Take an image carousel, for instance. When we see these offered in pre-existing templates, they can take a rigid format. Maybe they have a set height, a limited number of slides, and fixed text alignment.

But if you were to have one designed custom, you’d have full freedom with this; you could have it completely adjustable for desktop and mobile, able to house video and animations, and have it support complex text formatting too.

Ultimately, go custom and you’ll define the flexibility of whatever sections you use within your store. This is the very beauty of having a bespoke design. There are no restrictions.

Example…

Custom carousel with animated text that we built for Bandwerk.

Custom carousel currently housing video that we built for Revant Optics.

Myth 3: “Shopify Plus is only good for simple e‑commerce, not content‑heavy brands needing a flexible CMS.”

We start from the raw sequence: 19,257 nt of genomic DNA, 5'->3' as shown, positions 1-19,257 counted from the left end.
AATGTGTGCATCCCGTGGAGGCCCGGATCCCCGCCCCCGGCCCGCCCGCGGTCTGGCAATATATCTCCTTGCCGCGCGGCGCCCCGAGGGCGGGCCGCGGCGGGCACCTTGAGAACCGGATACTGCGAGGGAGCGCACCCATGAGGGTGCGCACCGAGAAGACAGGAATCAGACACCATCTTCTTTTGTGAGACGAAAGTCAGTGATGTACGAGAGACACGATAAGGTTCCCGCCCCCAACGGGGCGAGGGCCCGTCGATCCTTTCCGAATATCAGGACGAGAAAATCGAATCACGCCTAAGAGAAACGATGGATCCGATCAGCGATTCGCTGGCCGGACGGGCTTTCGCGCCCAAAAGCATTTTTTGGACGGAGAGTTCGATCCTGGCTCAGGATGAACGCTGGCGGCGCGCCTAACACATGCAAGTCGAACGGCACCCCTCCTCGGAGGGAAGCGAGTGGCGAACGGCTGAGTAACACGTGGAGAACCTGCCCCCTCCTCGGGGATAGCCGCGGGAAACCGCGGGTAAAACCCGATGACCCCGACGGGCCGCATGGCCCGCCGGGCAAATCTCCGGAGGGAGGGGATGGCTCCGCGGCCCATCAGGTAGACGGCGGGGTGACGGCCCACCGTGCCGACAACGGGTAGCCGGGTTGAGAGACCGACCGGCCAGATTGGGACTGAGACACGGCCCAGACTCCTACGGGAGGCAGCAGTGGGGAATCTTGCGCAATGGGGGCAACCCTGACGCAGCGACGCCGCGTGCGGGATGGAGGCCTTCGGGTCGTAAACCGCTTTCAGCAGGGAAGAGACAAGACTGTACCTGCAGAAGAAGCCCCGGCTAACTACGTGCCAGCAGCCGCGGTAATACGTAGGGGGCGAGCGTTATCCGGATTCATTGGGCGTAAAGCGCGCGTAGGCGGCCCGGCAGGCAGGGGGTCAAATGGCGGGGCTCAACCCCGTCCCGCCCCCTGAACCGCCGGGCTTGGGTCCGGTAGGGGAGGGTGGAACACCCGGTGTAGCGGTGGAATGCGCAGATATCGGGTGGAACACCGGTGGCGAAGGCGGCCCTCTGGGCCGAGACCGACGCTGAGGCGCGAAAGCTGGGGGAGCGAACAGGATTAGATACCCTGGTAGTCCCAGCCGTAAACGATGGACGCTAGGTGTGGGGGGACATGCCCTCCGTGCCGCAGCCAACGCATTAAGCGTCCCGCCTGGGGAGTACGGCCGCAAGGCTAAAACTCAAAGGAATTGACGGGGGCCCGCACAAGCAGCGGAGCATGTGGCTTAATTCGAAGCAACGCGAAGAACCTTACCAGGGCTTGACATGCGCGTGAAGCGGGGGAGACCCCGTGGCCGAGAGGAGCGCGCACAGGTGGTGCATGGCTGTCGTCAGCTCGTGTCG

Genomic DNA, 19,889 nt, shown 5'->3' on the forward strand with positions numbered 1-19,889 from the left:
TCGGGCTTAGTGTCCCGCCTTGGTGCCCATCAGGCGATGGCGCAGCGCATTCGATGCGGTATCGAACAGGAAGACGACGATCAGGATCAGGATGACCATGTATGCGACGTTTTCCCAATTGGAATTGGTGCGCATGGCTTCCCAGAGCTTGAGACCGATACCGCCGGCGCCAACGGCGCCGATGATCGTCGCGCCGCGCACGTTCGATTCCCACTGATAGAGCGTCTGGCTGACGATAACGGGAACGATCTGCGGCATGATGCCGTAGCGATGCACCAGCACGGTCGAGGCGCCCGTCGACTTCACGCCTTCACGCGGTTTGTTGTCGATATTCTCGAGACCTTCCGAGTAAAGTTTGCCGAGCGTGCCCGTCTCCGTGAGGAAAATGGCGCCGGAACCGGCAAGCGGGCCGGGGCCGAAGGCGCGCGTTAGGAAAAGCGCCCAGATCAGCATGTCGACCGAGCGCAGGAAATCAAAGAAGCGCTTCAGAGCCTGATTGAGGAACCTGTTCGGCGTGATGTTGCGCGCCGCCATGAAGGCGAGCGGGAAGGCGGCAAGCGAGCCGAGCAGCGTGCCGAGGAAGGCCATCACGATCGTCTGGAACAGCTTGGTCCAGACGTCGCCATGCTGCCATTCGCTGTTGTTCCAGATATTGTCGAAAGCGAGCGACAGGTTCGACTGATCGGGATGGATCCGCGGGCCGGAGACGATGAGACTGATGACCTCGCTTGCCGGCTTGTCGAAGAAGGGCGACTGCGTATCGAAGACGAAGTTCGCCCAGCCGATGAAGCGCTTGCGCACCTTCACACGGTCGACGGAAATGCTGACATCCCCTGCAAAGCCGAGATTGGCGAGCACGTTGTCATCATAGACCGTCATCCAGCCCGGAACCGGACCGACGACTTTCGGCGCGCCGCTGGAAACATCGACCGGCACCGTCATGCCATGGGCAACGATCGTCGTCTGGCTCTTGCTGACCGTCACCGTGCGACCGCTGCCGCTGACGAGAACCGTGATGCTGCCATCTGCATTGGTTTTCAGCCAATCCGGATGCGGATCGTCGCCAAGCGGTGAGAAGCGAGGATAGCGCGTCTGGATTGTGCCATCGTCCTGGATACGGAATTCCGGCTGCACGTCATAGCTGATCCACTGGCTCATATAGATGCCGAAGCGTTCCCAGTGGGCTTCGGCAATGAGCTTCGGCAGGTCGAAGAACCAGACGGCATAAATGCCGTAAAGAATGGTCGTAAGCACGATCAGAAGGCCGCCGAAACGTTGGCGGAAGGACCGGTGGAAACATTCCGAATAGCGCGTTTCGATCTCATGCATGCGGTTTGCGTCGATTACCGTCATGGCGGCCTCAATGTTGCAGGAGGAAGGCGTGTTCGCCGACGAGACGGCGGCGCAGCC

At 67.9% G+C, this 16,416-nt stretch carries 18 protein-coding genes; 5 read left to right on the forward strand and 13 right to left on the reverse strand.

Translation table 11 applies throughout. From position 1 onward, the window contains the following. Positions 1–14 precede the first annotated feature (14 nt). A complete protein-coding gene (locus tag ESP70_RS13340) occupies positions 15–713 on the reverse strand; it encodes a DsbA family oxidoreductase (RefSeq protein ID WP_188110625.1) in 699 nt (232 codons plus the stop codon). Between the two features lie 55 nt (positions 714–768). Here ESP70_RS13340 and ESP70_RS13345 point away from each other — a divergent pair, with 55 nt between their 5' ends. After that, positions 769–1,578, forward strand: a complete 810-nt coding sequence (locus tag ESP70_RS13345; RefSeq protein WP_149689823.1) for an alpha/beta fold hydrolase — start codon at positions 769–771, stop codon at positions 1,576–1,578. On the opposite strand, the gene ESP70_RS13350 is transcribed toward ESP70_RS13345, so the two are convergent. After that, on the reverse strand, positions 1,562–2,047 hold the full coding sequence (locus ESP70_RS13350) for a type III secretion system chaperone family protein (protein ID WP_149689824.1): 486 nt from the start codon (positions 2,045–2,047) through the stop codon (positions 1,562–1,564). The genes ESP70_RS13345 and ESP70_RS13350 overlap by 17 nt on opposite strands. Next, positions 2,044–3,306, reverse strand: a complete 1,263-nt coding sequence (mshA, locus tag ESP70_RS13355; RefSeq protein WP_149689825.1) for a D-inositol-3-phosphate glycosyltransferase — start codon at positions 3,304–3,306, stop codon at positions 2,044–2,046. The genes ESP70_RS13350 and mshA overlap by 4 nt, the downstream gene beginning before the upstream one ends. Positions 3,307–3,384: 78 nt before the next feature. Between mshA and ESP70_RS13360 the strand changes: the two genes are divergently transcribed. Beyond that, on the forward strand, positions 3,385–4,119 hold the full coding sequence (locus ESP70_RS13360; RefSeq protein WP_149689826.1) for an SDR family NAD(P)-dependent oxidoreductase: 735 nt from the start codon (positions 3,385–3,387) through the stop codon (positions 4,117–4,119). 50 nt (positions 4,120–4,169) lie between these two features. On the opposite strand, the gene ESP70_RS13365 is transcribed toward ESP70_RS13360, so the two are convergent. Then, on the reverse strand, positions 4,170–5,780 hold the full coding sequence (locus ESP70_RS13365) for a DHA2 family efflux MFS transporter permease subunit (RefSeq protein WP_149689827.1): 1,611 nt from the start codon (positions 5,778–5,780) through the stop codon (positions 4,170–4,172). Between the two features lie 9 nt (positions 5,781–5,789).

We say…

A common complaint of Shopify Plus is that the use of dynamic sections (which is what allows you to alter your pages’ content layout) is limited to the homepage. Because of this, people sometimes think the platform isn’t geared towards content-driven brands needing to customize beyond their homepage.

There are, however, third-party apps available to help brands showcase content and build pages throughout their stores. Shogun’s Landing Page Builder is a popular choice for those wanting to build specific, content-heavy pages (think ‘About us’ or ‘Our history’ -type pages).

We’ve also developed our own, Custom Content Tool, to allow clients to do similar. Though this isn’t an app that you install and pay a monthly fee for. Instead, it’s a way to extend Shopify’s native CMS functionality whilst preserving the speed of your theme editor. By comparison, our solution is for a one-off cost, supports multi-language and is built using Shopify’s UI components. The latter means it feels that bit more familiar to use — our clients see it as a natural extension to Shopify admin.